When the procedure is completed, the target device is thereby enabled to maintain data synchronization with the host server over the wireless communication network via its wireless transceiver for the user data of the application program associated with the user account. For the new data-synchronized communications, the host server now maintains storage of a mapping of the user account name or identifier of the user account with the personal identification number of the target device. When communications are required with the target device, the personal identification number is used to route the messages to/from the target device through the system. The data-synchronized communications are made secure with use of the encryption/decryption key received during the programming session, where user data being transmitted from the target device are encrypted and user data being received at the target device are decrypted. The source device is no longer enabled to maintain the data synchronization with the host server, unless and until the communications associated with the user account are switched back to the source device.

Although the source device is no longer enabled to maintain the data synchronization with the host server, the communications associated with the user account may be switched back to the source device with use of a subsequent remapping request. In this scenario, the target device actually becomes the new source device, and the source device becomes the new target device. The end user of the new source device causes a remapping request to be sent to the host server over the wireless communication network, so that the new target device may be enabled for the communications. This will be described in more detail later in relation to FIG. 7. The programming session between the source and target devices need not take place again since, after the initial programming session between the source device and the target device, both devices have all of the information necessary (which is maintained by each device regardless of its status) to be re-enabled for the data-synchronized communications associated with the user account.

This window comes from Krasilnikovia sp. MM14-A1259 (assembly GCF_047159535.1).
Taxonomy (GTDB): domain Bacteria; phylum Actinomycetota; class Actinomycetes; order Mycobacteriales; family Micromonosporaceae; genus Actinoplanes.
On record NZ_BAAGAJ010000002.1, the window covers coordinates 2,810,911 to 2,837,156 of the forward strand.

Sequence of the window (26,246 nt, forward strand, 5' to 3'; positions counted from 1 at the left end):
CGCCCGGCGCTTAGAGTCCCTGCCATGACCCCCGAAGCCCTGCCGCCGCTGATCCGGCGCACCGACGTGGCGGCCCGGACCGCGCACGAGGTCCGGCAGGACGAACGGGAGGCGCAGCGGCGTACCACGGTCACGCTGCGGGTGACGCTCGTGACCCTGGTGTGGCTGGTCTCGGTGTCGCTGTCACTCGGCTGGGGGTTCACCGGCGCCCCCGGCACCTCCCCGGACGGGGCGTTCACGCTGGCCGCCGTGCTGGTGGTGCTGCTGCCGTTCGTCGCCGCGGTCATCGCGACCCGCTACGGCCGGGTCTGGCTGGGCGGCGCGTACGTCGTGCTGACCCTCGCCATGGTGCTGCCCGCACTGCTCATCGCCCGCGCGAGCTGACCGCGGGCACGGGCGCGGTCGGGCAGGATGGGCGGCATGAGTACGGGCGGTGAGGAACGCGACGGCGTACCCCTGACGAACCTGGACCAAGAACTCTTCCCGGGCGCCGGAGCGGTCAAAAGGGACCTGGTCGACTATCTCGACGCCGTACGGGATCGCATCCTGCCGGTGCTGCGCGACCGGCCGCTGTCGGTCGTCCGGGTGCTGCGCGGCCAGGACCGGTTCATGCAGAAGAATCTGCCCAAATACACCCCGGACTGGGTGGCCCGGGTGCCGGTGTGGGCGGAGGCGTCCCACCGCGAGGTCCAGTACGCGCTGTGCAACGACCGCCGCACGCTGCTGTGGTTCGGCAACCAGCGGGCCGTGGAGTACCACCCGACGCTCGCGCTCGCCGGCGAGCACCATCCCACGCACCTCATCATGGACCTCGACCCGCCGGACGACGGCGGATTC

FIGS. 6A-6B form a flowchart related to the flowchart of FIGS. 5A-5B, which describes another method for use in switching communications associated with the user account from the “source” mobile communication device to the “target” mobile communication device. The techniques may be employed and/or utilized by the devices and components described earlier in relation to FIGS. 1-4. In particular, the method of FIGS. 6A-6B is performed by the target device to enable it for communications associated with the user account. The source and target devices may be possessed or owned by the same end user. The techniques described in relation to the flowchart may be performed by one or more processors of the target device. A computer program product which may embody the technique may include a computer readable medium having computer instructions stored therein which are executable by the one or more processors for performing the technique.

Initially, the source device is enabled to maintain data synchronization with the host server over the wireless communication network via the wireless transceiver for user data of the application program associated with the user account. The application program may be or include, for example, an electronic mail (e-mail) application program for the communication of e-mail messages. In this case, the data synchronization is a message synchronization for the e-mail messages associated with the user account for an e-mail application program. The data synchronization may alternatively or additionally be or include an address book synchronization for address book contacts in an address book organizer, or a calendar appointment synchronization for calendar appointments in a calendar application program. For the data-synchronized communications, the host server maintains storage of a mapping of the user account name or identifier of the user account with the personal identification number of the source device. When communications are required with the source device, the personal identification number is used to route the messages to/from the source device through the system.